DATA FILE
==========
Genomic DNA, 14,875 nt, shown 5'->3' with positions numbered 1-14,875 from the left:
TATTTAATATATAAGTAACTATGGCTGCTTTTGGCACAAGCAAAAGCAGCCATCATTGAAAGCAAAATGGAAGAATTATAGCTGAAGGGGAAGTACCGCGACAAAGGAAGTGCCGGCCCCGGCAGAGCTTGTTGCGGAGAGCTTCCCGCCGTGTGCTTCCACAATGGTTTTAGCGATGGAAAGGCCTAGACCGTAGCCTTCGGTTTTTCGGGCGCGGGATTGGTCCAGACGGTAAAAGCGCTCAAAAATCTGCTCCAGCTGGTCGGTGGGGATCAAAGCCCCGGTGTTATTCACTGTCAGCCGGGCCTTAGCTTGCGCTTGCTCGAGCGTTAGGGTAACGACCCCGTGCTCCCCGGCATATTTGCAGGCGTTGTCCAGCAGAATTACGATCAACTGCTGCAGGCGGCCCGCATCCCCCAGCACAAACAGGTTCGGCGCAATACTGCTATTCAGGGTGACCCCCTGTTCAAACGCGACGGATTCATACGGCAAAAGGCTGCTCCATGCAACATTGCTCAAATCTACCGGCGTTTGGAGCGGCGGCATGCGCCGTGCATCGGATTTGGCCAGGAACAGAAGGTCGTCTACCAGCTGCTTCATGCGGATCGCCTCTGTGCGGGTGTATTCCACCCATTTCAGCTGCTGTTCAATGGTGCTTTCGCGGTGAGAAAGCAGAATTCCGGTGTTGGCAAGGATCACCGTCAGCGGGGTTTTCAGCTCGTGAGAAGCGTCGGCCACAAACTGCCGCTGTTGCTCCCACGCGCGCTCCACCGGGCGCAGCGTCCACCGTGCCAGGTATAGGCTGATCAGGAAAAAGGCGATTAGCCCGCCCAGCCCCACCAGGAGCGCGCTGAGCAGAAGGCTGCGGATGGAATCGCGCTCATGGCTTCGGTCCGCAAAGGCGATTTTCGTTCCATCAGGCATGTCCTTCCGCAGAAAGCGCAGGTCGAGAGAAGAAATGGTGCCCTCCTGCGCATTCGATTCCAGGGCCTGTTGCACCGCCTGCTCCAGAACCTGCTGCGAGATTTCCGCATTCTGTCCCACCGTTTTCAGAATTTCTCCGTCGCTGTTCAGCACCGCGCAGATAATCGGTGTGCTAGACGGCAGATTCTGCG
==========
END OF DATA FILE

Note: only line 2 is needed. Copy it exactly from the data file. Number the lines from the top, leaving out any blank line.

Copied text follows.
TATTTAATATATAAGTAACTATGGCTGCTTTTGGCACAAGCAAAAGCAGCCATCATTGAAAGCAAAATGGAAGAATTATAGCTGAAGGGGAAGTACCGCGACAAAGGAAGTGCCGGCCCCGGCAGAGCTTGTTGCGGAGAGCTTCCCGCCGTGTGCTTCCACAATGGTTTTAGCGATGGAAAGGCCTAGACCGTAGCCTTCGGTTTTTCGGGCGCGGGATTGGTCCAGACGGTAAAAGCGCTCAAAAATCTGCTCCAGCTGGTCGGTGGGGATCAAAGCCCCGGTGTTATTCACTGTCAGCCGGGCCTTAGCTTGCGCTTGCTCGAGCGTTAGGGTAACGACCCCGTGCTCCCCGGCATATTTGCAGGCGTTGTCCAGCAGAATTACGATCAACTGCTGCAGGCGGCCCGCATCCCCCAGCACAAACAGGTTCGGCGCAATACTGCTATTCAGGGTGACCCCCTGTTCAAACGCGACGGATTCATACGGCAAAAGGCTGCTCCATGCAACATTGCTCAAATCTACCGGCGTTTGGAGCGGCGGCATGCGCCGTGCATCGGATTTGGCCAGGAACAGAAGGTCGTCTACCAGCTGCTTCATGCGGATCGCCTCTGTGCGGGTGTATTCCACCCATTTCAGCTGCTGTTCAATGGTGCTTTCGCGGTGAGAAAGCAGAATTCCGGTGTTGGCAAGGATCACCGTCAGCGGGGTTTTCAGCTCGTGAGAAGCGTCGGCCACAAACTGCCGCTGTTGCTCCCACGCGCGCTCCACCGGGCGCAGCGTCCACCGTGCCAGGTATAGGCTGATCAGGAAAAAGGCGATTAGCCCGCCCAGCCCCACCAGGAGCGCGCTGAGCAGAAGGCTGCGGATGGAATCGCGCTCATGGCTTCGGTCCGCAAAGGCGATTTTCGTTCCATCAGGCATGTCCTTCCGCAGAAAGCGCAGGTCGAGAGAAGAAATGGTGCCCTCCTGCGCATTCGATTCCAGGGCCTGTTGCACCGCCTGCTCCAGAACCTGCTGCGAGATTTCCGCATTCTGTCCCACCGTTTTCAGAATTTCTCCGTCGCTGTTCAGCACCGCGCAGATAATCGGTGTGCTAGACGGCAGATTCTGCG